Mada al Carmel- The Arab Center for Applied Social Research, has concluded the sixth seminar group of its Higher Education Student Support program, in which eleven Palestinian students from all over the country participated. The program was run and academically supervised by Dr Mohanad Mustafa, general director of Mada al Carmel, and coordinated by Dr Areen Hawari, a researcher at Mada. The support program aims to foster Palestinian PhD and Masters’ students who work in Israeli universities, and give them a space in which they can discuss their studies and research in their mother tongue. Mada seeks to provide a context in which students can express themselves and their ideas freely. Mada’s workshops and seminars make a valuable contribution to the effort of building a new generation of scholars who can counter, critique and work to reverse dominant trends in Israeli academia.
In addition to the workshops, discussion groups and debates that the students participated in, the seminar also hosted prominent Palestinian academics, giving the students a chance to become personally acquainted with them and to learn from their experiences. Students can benefit from hearing constructive feedback on their work from established Palestinian academics. Among the academics who participated were Doctor Yasmin Zahir, Doctor Sami Muhajna, Prof. Khawla Abu Baker, Prof. Amal Jamal, Doctor Ayman Aghbariyya, Prof. Mina Khoury Kasabry, and Doctor Taghrid Yahya Younis. These academics gave advice to the students on different topics, such as the process and challenges of writing PhD theses, qualitative and quantitative research methodologies, getting work published in academic journals, what comes after your doctorate, and other such topics. Guest lecturers also participated in workshops where they discussed the various stages and waypoints in the development of their careers. They also stressed the political, social and national aspects of their jobs, for example the social responsibilities that come with being a researcher, the role of the intellectual in resisting hegemonic academic approaches, and the importance of producing justice-centred scholarship.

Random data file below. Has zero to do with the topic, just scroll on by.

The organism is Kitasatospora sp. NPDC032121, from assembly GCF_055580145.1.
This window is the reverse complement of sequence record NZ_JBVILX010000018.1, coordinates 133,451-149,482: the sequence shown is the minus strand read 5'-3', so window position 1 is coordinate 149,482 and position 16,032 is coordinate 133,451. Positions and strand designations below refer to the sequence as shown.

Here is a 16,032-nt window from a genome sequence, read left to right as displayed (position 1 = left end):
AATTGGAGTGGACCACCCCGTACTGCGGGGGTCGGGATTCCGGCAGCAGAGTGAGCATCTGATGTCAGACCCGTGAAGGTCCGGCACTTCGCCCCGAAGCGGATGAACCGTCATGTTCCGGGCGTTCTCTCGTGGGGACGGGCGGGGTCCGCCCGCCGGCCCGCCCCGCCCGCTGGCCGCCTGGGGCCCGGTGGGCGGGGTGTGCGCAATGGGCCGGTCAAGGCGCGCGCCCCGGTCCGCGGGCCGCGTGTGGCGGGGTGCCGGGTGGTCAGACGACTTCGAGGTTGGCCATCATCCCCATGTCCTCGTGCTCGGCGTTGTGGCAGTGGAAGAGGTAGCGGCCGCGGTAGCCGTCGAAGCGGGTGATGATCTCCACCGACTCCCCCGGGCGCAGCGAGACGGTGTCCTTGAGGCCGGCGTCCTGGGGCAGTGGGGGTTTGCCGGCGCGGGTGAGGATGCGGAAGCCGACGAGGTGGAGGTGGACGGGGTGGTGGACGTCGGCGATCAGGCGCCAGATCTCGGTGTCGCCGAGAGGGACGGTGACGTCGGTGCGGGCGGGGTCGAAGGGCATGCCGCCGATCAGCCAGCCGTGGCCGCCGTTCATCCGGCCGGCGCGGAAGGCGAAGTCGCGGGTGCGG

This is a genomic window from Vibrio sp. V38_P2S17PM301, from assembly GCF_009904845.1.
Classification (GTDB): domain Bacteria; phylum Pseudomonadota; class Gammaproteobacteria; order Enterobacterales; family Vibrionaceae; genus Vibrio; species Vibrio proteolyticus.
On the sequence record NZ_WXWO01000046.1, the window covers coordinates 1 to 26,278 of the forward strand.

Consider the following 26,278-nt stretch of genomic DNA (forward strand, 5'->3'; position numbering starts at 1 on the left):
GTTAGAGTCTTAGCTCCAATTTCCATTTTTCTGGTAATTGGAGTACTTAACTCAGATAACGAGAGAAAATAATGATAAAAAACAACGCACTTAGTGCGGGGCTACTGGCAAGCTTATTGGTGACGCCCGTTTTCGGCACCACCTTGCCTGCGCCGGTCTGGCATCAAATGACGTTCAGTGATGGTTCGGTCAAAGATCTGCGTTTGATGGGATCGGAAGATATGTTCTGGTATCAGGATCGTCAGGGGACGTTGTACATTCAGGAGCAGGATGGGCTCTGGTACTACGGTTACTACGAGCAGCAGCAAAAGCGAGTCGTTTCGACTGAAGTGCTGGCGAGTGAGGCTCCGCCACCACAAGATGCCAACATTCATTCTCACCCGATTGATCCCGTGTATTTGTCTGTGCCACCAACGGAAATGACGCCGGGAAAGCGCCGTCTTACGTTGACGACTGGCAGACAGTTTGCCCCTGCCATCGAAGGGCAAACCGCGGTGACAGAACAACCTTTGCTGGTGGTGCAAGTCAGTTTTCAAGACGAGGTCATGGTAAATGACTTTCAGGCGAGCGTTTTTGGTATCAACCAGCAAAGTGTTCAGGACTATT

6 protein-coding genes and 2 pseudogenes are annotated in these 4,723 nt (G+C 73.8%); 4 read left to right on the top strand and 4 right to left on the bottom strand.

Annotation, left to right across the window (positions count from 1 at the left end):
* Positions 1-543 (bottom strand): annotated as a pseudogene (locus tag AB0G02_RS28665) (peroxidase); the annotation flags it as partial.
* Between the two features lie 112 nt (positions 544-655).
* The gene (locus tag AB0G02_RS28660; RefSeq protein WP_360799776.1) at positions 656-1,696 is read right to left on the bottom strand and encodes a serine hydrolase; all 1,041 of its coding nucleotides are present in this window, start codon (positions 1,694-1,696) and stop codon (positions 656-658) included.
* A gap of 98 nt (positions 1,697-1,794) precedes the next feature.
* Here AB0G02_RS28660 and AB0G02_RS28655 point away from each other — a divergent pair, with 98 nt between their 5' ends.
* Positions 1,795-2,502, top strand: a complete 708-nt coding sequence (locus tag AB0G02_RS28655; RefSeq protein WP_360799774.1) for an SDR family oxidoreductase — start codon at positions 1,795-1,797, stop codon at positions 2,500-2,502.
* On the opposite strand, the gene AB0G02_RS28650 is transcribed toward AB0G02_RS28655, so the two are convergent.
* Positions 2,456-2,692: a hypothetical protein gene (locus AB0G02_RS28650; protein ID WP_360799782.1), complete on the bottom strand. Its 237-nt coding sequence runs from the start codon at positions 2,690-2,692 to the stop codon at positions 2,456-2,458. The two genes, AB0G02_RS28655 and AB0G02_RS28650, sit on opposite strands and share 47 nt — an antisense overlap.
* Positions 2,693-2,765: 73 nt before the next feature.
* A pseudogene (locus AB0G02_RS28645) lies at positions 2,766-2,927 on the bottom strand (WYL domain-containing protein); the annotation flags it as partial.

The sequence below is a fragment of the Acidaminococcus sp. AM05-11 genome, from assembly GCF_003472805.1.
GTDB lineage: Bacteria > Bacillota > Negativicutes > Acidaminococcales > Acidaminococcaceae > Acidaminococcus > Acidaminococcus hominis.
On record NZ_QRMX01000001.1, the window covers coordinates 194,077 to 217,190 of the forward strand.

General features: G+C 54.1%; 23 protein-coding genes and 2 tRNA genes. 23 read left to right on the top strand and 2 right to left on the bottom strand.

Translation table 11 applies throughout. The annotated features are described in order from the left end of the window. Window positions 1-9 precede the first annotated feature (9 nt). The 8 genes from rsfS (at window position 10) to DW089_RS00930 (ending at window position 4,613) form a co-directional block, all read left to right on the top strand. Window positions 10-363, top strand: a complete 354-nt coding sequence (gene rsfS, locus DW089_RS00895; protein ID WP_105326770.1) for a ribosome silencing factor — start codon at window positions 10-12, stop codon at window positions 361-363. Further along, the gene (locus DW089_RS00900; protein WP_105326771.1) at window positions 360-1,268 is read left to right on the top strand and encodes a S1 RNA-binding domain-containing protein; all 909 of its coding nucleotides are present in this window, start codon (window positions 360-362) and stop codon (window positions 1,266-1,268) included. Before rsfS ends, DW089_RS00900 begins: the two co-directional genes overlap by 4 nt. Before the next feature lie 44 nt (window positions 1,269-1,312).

Participants expressed to Mada just how important these spaces are, which bring together Palestinian doctoral students from both sides of the green line. This helps to build a communicative intellectual network between Palestinians living in different contexts. It also exposes participants a taste of professional academia, and exposes them in the recommendations of researchers who work in it. One participant, Loay Weted, commented on the experience, saying “the real bonus I got out of the program was meeting Palestinian academics. Before they were just names that I’d read or heard, but today their faces became familiar to me, and I got to build a personal relationship with that name. This gap between me and them suddenly closed, a gap that had been enforced by their position in academia, or them belonging to a different generation, or by the elitism that is so characteristic of the academic sphere. Today I feel as though I have become part of this academic community, that this community is ready to accept me into it, and that there is a space for me here.”
Another participant, Aisha Muslimani, a student from Jerusalem, also shared her thoughts on the program: “Interacting with Palestinian students who live in Israel, having lacked that experience in Jerusalem, especially in my studies at the Hebrew University- I was shocked by the feelings of discontinuity I had about our different experiences. The program enabled me to fill these gaps in my experience and helped to get past those feelings of discontinuity. There is no doubt, in my view, that this program is valuable and enriching.”
Mada al Carmel Center is aiming to develop and expand this project by starting up a workshop for undergraduate students as well, and is launching a questionnaire to seek advice on what the best kind of seminar would be for students starting this year. Dr Mohanad Mustafa, general director of Mada, said that “we aim with this project expansion to create a department for training critical, professional researchers ranging from the undergraduate stage all the way up to doctoral level. The work is made up of research and training workshops, which are participated in by quality Palestinian researchers and critics of all different ages. We will be launching an undergraduate seminar in social sciences, to meet with our PhD seminar group, which this year we expanded to include Masters students. All these groups will also be involved in our workshop on Zionism and settler colonialism. These efforts will help us build a department through which students can develop their research abilities, and be exposed to the experiences of Palestinian academics, all in cause of supporting well-rounded Palestinian intellectuals.”